While many in the scientific community are sceptical, those who have inspected the Grose Vale area believe the claims to be true. Dr Johannes Bauer, experienced in big cat surveys in China and Nepal and a lecturer in environmental management at the University of Sydney, was asked by the NSW government in 1999 to report on big cat sightings in the area.

Bauer examined evidence including photos of mauled livestock, analysis of droppings, casts of paw prints and scratches on trees. His findings were kept secret until they surfaced late last year in the Department of Agriculture report.

Bauer had not minced his words in a letter setting out his findings: "Difficult as it seems to accept the most likely explanation of the evidence is the presence of a large feline predator in this area, most likely a leopard, less likely a jaguar (unless this is an elaborate hoax by someone in the community).

I consider the habitat the animal occurs in as optimal leopard habitat, with probably abundant prey including macropods, possums, cats, stray dogs etc. I would also think that within the densely forested area dissected by many gorges and rock formations, the few sightings of this animal are not surprising. Despite the hundreds of jungle surveys I have been on, I've only ever seen glimpses of leopards. The long time-frame would suggest the animal present in the area is now rather old. The increase in livestock attacks or kills during the past years could have some connection with the age of the animal."

He has been supported by at least two vets who have investigated the Grose Vale sightings. Both have set down their conviction in writing that a big cat is roaming.

Their evidence includes livestock obviously mauled by a large carnivore.

One of the vets, Dr Keith Hart, of the Moss Vale Rural Lands Protection Board, which covers much of mid NSW including Grose Vale, has also raised concerns that scientific analysis of animal droppings in 2000 strongly pointed to the presence of a carnivore that was not a feral cat, dog or fox. He told The Bulletin: "I am convinced there is a big cat in the Grose Vale area."

How would such an animal come to be living in the Australian wilderness?

Theories include escapes or releases of illegally held animals, descendants of pets kept by goldminers or the offspring of pumas kept as mascots by American airmen during the war years. The latter theory is considered the most plausible in the most exhaustive study yet conducted into the possibility that big cats roam parts of Australia.

Commenced in 1976, it was conducted by Deakin University lecturers and students in Victoria's Grampian Mountains - an area long rumoured to harbour big cats. The Deakin researchers acquired three eyewitness accounts of American airmen with pumas in 1942.

Two were in the Mount Gambier area of South Australia and one at Nhill, far-western Victoria, where the Americans had a wartime base. The Deakin researchers found two former Australian guards at the base who remembered a USAF bomber
landing at Nhill in 1942, probably from the Philippines. A puma cub on board was taken by road to the edge of the Grampians and set free.

The study was headed by Dr John Henry, an associate professor of education at Deakin University. In the mid 1970s, he was a lecturer in the science faculty and began the university's puma study. His final report, buried away in the university library, is fascinating reading.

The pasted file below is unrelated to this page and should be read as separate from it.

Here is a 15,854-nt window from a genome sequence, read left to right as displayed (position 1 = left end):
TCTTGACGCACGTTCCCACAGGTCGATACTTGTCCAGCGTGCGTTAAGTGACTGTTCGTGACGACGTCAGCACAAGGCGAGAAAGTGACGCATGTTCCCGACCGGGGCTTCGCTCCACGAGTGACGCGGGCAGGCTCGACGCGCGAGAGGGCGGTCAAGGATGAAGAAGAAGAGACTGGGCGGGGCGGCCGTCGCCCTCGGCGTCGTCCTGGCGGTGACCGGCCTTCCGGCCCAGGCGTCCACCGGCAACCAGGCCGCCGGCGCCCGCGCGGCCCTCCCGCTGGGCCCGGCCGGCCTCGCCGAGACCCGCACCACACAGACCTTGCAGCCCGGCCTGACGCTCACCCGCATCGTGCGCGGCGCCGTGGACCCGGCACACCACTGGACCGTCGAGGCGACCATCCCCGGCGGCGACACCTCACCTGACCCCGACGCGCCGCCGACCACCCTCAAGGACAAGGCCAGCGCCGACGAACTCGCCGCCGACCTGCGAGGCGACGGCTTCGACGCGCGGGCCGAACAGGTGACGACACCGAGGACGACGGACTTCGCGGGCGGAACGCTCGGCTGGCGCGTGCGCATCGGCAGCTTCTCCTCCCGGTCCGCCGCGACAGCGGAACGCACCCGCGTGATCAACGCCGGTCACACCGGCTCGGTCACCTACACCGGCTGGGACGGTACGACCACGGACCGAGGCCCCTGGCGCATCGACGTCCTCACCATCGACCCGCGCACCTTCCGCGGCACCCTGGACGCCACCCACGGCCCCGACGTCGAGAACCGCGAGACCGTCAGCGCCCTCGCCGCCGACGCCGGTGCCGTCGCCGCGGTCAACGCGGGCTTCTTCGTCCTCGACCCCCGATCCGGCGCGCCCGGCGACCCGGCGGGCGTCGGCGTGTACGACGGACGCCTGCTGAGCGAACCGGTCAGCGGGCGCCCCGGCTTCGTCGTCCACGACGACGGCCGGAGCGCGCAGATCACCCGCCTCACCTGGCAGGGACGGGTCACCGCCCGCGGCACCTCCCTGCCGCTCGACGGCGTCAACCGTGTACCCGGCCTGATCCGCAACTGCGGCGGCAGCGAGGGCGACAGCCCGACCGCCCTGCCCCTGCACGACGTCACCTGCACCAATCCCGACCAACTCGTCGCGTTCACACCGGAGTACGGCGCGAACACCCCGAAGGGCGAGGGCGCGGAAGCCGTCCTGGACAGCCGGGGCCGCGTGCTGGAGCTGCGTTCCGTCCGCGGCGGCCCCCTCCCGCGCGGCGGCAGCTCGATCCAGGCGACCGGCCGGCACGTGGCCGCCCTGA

Its revelations - all well documented and sourced - include:

l In the rugged Geranium Springs Valley in the Grampians, sheep carcasses were found on a narrow ledge, 300 metres above the valley floor.

Mutilated animal carcasses were also found on the valley floor.

Droppings recovered from the valley were identified by a leading US big cat expert as matching puma faeces.

Within a hidden rock shelter on Mount Bepcha in the Grampians, many animal remains - ranging from large cattle bones to those of freshwater tortoises - were found. Researchers also took casts of two large carnivore prints, later judged by US experts as matching those of a puma.

Henry has never resiled from the study's conclusion that it is beyond reasonable doubt that a big cat population lived in the Grampians.

Last year, the NSW government asked a seven-member panel of big cat experts to view a video shot near Lithgow, west of Grose Vale, of what appeared to be a large black cat - possibly a panther - in close proximity to a large feral cat.

They concluded that the larger of the two was a huge feral cat, two to three times normal size. Their reasoning was only that they did not think a feral cat would be so close to a panther.

While the panel could not explain very large paw prints on a concrete driveway at Grose Vale, its leading members remain sceptical that a big cat - such as a panther or leopard - is on the loose.

Says panellist Dr Sandy Ingleby, the Australian Museum's collections manager: "I am fairly sceptical, yes."

Another, David Pepper-Edwards, of Sydney's Taronga Zoo, says he's never seen evidence in the wild that such an animal exists nor has he seen a clear photograph.

However, the NSW government is drawing up an advisory document to help concerned people to identify the footprints and droppings of large animals.

The Minister for Agriculture Ian MacDonald told The Bulletin his department stands by the conclusion that it is more likely a big cat is roaming than not.

People such as Stubbs, the mayor of Hawkesbury, believe it is a time for a concerted effort involving the NSW government to trap the animal or animals.

He says: "There is a real potential - sooner or later - for one of these animals to come into close contact with children. If the animals perceive themselves to be under threat, they are more likely to attack, as I understand it."

Luke Walker, the Kenthurst teenager attacked in March, said his arm bled for four days after the attack and he suffered fevers.

A typically laconic Australian youth, he doesn't want to over-dramatise what happened to him. But, he says: "It gave me some nice war injuries. I know it was big and black. I know it was feline."